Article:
Dancers, like all people, are naturally frontal beings. Yet they're constantly being tasked with moving backwards, and asked to sense what's behind them to keep from trampling set pieces or their colleagues.
Learning to activate your backspace can not only help you become a more three-dimensional dancer, but can make you more confident and fearless no matter what type of movement is thrown your way. "The backspace is really a source of untapped energy," says Pamela Pietro, a professor at New York University's Tisch School of the Arts. "It just takes time to understand and find."
Spirals and Circles
"Backspace" means something slightly different to every dancer. But thinking beyond the muscles of your back to what's behind you requires a conceptual understanding of both your kinesphere and the systems of spirals within the body.
"We're these three-dimensional beings and not these flexion-and-extension beings only," says Pietro. "But what we sometimes fail to understand is that there's an entire circular pattern that's going on. Part of that is backspace, but it's also spiraling." A former assistant to dance anatomy guru Irene Dowd, Pietro believes that an understanding of the spirals in the body can lead to more possibilities for directionality.
Zachary Heller, a longtime member of Giordano Dance Chicago and a jazz teacher, encourages his students to think of their torsos as an old-fashioned barber's pole, spiraling to create more textured movement. "That idea of wrapping starts to engage the whole torso," he says. In a technique based on contraction and curvature, opposition between the back and the core are key, and leads to both more engaged back muscles and a greater awareness of the backspace.
Anatomy, Anatomy, Anatomy
Sheyi Ojofeitimi, a physical therapist who works with Alvin Ailey American Dance Theater, says understanding backspace starts by training the pathways between the mind and the body. When working with Ailey dancers, she uses a computerized anatomy program to show them how the complex muscles of their backs and shoulders come together. "I need them to get to the point where they're visualizing where things are when they move," she says, noting that a deep understanding gives dancers the freedom they crave. "It's like a dark room—you're less willing to go explore if no one's ever shined a light in there. Once you know what's in there, you'll be like 'I can't see, but I know.' "
Sheyi Ojofeitimi working with an Ailey dancer
Photo courtesy Ojofeitimi
Moving on Back
Creating new connections between your brain and your body leads to an enhanced sense of proprioception, a vital tool in building awareness of your backspace. One way Ojofeitimi works to enhance these pathways is by simply having dancers move backwards. She starts them walking, and then running, backwards on a treadmill. "At first they're holding on, going one step at a time, but after a week they can stride backwards while talking." Ojofeitimi also encourages dancers to challenge their brains by reversing basic actions throughout their days. An easy place to start is just walking backwards alongside the length of your couch, and then turning around and walking backwards the other way.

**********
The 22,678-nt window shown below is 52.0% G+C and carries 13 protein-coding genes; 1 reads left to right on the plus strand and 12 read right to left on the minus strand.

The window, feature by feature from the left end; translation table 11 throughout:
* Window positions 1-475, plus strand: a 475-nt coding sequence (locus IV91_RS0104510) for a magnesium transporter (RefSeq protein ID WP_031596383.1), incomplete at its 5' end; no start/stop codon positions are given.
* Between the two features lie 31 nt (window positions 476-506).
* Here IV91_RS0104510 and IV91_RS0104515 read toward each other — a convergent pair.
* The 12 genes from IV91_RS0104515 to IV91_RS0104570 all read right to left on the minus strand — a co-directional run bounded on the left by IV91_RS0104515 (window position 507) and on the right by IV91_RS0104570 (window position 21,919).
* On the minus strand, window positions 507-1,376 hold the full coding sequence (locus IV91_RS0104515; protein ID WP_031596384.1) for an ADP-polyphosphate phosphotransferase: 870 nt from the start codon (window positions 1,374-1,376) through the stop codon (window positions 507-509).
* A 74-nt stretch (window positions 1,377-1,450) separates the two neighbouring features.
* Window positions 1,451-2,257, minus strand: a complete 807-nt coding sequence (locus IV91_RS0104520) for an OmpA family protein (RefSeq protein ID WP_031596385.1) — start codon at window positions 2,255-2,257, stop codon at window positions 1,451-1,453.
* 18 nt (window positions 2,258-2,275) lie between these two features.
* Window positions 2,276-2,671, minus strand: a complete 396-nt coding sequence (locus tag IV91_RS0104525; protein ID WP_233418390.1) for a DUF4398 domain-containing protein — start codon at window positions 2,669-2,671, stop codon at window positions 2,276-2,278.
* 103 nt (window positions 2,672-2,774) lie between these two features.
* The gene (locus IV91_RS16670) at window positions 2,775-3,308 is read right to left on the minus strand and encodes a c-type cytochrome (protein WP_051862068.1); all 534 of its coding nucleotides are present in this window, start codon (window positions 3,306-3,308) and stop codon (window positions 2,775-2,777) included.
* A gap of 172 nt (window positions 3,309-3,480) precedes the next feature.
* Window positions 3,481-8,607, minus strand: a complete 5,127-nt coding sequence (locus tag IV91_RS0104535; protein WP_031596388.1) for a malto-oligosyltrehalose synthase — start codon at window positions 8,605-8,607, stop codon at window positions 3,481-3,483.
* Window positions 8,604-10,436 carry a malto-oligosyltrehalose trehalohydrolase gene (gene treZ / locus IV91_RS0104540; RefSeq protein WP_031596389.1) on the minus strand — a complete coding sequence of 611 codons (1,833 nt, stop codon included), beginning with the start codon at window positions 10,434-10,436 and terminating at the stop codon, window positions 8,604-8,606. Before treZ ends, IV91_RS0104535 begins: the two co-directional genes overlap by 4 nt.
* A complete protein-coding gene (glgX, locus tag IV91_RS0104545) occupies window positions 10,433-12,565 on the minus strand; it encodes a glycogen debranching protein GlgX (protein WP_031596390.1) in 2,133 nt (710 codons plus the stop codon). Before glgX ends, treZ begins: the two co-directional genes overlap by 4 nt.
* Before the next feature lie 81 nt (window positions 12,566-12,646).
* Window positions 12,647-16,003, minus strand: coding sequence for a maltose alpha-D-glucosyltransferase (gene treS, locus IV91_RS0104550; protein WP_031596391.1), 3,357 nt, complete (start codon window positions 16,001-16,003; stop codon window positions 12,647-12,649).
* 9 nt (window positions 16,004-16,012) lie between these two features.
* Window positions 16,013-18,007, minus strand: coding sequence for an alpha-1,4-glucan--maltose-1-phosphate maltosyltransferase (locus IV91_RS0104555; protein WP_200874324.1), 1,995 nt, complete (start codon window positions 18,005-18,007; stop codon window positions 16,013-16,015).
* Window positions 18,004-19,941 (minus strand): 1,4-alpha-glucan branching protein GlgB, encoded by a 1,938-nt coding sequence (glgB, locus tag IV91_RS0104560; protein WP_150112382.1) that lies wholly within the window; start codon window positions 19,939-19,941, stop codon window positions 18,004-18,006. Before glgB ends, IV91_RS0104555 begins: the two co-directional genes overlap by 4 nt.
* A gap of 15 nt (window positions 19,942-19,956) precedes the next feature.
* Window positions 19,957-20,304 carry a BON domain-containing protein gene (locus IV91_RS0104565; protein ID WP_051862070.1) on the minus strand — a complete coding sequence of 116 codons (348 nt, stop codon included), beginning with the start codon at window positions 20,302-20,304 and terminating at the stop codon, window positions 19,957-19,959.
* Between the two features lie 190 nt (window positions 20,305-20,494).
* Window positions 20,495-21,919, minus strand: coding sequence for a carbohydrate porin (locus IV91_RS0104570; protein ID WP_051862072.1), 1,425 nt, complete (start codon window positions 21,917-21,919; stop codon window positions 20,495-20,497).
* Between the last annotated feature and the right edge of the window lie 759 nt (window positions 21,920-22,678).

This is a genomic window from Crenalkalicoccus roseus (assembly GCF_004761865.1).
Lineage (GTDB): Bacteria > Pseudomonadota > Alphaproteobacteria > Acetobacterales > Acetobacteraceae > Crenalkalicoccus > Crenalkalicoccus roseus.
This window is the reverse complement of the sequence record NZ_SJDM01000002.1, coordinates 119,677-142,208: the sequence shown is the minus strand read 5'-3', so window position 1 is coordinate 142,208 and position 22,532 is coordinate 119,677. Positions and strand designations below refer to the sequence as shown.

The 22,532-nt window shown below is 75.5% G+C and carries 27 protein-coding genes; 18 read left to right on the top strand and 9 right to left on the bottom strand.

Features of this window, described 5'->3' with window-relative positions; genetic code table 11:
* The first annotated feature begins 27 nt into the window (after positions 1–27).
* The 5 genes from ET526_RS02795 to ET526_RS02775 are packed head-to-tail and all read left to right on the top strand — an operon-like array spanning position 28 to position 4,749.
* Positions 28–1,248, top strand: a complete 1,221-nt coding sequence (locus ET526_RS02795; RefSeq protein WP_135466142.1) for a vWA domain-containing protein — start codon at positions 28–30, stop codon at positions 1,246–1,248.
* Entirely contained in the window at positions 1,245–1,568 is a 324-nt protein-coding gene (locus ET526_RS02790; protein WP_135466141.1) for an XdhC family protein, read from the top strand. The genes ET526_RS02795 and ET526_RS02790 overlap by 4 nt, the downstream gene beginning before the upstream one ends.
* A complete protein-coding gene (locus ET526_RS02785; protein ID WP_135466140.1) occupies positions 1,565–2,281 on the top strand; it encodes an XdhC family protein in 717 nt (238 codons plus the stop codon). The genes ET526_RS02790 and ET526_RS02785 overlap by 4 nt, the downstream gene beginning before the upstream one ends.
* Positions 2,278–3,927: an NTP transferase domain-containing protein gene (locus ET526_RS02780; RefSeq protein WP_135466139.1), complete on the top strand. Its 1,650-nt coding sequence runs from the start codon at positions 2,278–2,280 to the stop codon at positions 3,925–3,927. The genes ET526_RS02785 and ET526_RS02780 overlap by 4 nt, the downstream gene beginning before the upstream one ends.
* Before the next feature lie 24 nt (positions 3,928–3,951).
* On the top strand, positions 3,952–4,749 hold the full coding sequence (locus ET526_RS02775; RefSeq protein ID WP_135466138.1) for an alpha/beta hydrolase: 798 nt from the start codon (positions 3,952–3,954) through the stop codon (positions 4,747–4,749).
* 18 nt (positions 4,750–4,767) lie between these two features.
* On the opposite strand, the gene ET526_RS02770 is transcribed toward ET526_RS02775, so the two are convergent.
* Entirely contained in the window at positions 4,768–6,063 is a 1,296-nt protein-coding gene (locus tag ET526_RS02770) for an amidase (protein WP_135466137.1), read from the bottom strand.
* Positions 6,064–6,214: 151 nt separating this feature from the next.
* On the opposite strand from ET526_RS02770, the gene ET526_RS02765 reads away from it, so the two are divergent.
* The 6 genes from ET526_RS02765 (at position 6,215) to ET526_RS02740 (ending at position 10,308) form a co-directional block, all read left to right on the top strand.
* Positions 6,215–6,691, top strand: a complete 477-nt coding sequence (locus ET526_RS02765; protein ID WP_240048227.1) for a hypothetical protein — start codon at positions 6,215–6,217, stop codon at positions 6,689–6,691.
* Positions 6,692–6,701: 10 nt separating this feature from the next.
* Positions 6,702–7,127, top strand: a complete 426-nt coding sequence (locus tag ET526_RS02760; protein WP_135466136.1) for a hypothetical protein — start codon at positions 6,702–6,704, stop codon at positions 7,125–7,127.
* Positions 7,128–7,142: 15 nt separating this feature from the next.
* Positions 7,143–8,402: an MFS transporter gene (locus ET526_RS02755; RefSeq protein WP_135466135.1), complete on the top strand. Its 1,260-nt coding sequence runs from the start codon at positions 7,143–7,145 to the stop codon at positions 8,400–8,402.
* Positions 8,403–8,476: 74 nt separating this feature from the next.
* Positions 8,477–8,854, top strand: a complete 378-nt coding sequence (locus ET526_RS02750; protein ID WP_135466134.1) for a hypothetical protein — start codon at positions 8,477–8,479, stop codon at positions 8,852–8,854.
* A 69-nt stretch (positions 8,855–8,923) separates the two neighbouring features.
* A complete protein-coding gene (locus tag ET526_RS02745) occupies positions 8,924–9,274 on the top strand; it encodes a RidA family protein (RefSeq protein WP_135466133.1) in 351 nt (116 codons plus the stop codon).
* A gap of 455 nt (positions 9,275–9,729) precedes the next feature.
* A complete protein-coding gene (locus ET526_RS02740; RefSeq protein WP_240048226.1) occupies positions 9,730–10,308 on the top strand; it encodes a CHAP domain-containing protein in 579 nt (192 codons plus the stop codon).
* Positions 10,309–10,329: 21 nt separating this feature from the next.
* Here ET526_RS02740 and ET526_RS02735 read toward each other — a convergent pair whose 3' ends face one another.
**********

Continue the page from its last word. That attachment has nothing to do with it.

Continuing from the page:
Use the Backs of the Legs
When Pietro first instructs her students to move backwards, either across the floor or in improvisation, she finds that their tendency is to lead with their butts. To get them to break that habit, she encourages them to imagine that their feet have eyes and are leading the way. "When they're moving into their backspace, they're actually reaching with their toes," she says. Pietro also asks them to return to an awareness of their hamstrings and glutes, which she builds through somatic-pathway exercises at the beginning of class, such as lying in a sphinx pose and doing simple leg lifts. "It helps students realize the directionality of where their legs are going," says Pietro.
Pamela Pietro's class.
Lei Shi, courtesy Pietro
Another key exercise in developing new neuropathways is moving with your eyes closed. Dancers can get so stuck on needing to see where they're going that they lose awareness of what's behind them. Pietro frequently gives her students improvisational prompts asking them to move into their backspace with their eyes closed. Ojofeitimi also uses this technique in her physical therapy practice, having dancers practice exercises with their eyes open and then closed. "It's trying to test the ability of the proprioceptors in that area to kick in," she adds.
Don't Forget Spatial Awareness
Dancers are often told they're not moving big enough, and some of that can stem from fear of hitting what's around you. For Heller, it's not only about understanding his backspace, but knowing everything that's going on around him onstage. He recommends learning other dancers' parts, to understand how all the pieces fit together. "I see my own track and the map of everyone's track," he says. "Then you can also see things in terms of spatial awareness, using your peripherals."
Zachary Heller (right) in Ray Mercer's "Tossed Around."
Gorman Cook, courtesy Giordano Dance Chicago
Strive for Boundlessness
When watching dancers in performance, Pietro says she can instantly see if they're embodying their backspace. "If you have an idea of your backspace as the thing that's propelling you, there's an energy going from the back to the front. Their movement completely changes, and becomes fuller and richer," she says. In her own practice, Pietro believes that confidence plays a critical role in accessing her backspace. "It feels like being in a space with no walls. There's no front or back or side, but it's my understanding of my body inside of a space inside of movement. And it feels boundless."
Teachers: Want to help your students become more 3-D dancers? Visit dance-teacher.com for more tips.